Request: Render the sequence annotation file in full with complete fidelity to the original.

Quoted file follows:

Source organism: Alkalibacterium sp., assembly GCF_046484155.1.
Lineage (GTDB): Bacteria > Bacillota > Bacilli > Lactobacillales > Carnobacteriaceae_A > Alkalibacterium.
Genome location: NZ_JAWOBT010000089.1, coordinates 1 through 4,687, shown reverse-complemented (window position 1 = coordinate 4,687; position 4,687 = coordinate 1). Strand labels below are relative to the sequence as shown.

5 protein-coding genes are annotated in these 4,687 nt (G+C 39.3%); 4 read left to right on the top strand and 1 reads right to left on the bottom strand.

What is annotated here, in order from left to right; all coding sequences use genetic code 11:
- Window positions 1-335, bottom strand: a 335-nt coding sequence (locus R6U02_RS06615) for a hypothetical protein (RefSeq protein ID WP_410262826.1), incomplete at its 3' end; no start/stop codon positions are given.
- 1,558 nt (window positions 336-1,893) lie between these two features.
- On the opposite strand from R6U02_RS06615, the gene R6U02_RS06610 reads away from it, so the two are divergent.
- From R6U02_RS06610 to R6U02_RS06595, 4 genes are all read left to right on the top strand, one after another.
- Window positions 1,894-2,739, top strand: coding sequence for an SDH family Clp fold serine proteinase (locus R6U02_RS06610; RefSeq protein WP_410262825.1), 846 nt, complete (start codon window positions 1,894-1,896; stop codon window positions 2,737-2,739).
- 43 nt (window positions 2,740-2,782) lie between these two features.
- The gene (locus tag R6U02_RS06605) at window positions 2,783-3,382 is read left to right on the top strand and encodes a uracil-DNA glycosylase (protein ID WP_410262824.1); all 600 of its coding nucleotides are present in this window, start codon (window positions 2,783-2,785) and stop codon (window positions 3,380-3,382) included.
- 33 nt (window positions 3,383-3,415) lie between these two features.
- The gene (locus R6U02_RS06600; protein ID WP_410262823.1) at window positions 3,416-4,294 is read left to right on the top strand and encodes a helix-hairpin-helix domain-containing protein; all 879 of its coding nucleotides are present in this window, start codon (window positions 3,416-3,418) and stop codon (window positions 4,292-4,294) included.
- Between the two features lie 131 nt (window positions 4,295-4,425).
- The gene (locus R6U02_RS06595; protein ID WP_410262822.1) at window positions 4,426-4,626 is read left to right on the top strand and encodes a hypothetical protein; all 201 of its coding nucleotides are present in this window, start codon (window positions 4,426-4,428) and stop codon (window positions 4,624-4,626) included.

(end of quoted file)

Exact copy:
Source organism: Alkalibacterium sp., assembly GCF_046484155.1.
Lineage (GTDB): Bacteria > Bacillota > Bacilli > Lactobacillales > Carnobacteriaceae_A > Alkalibacterium.
Genome location: NZ_JAWOBT010000089.1, coordinates 1 through 4,687, shown reverse-complemented (window position 1 = coordinate 4,687; position 4,687 = coordinate 1). Strand labels below are relative to the sequence as shown.

5 protein-coding genes are annotated in these 4,687 nt (G+C 39.3%); 4 read left to right on the top strand and 1 reads right to left on the bottom strand.

What is annotated here, in order from left to right; all coding sequences use genetic code 11:
- Window positions 1-335, bottom strand: a 335-nt coding sequence (locus R6U02_RS06615) for a hypothetical protein (RefSeq protein ID WP_410262826.1), incomplete at its 3' end; no start/stop codon positions are given.
- 1,558 nt (window positions 336-1,893) lie between these two features.
- On the opposite strand from R6U02_RS06615, the gene R6U02_RS06610 reads away from it, so the two are divergent.
- From R6U02_RS06610 to R6U02_RS06595, 4 genes are all read left to right on the top strand, one after another.
- Window positions 1,894-2,739, top strand: coding sequence for an SDH family Clp fold serine proteinase (locus R6U02_RS06610; RefSeq protein WP_410262825.1), 846 nt, complete (start codon window positions 1,894-1,896; stop codon window positions 2,737-2,739).
- 43 nt (window positions 2,740-2,782) lie between these two features.
- The gene (locus tag R6U02_RS06605) at window positions 2,783-3,382 is read left to right on the top strand and encodes a uracil-DNA glycosylase (protein ID WP_410262824.1); all 600 of its coding nucleotides are present in this window, start codon (window positions 2,783-2,785) and stop codon (window positions 3,380-3,382) included.
- 33 nt (window positions 3,383-3,415) lie between these two features.
- The gene (locus R6U02_RS06600; protein ID WP_410262823.1) at window positions 3,416-4,294 is read left to right on the top strand and encodes a helix-hairpin-helix domain-containing protein; all 879 of its coding nucleotides are present in this window, start codon (window positions 3,416-3,418) and stop codon (window positions 4,292-4,294) included.
- Between the two features lie 131 nt (window positions 4,295-4,425).
- The gene (locus R6U02_RS06595; protein ID WP_410262822.1) at window positions 4,426-4,626 is read left to right on the top strand and encodes a hypothetical protein; all 201 of its coding nucleotides are present in this window, start codon (window positions 4,426-4,428) and stop codon (window positions 4,624-4,626) included.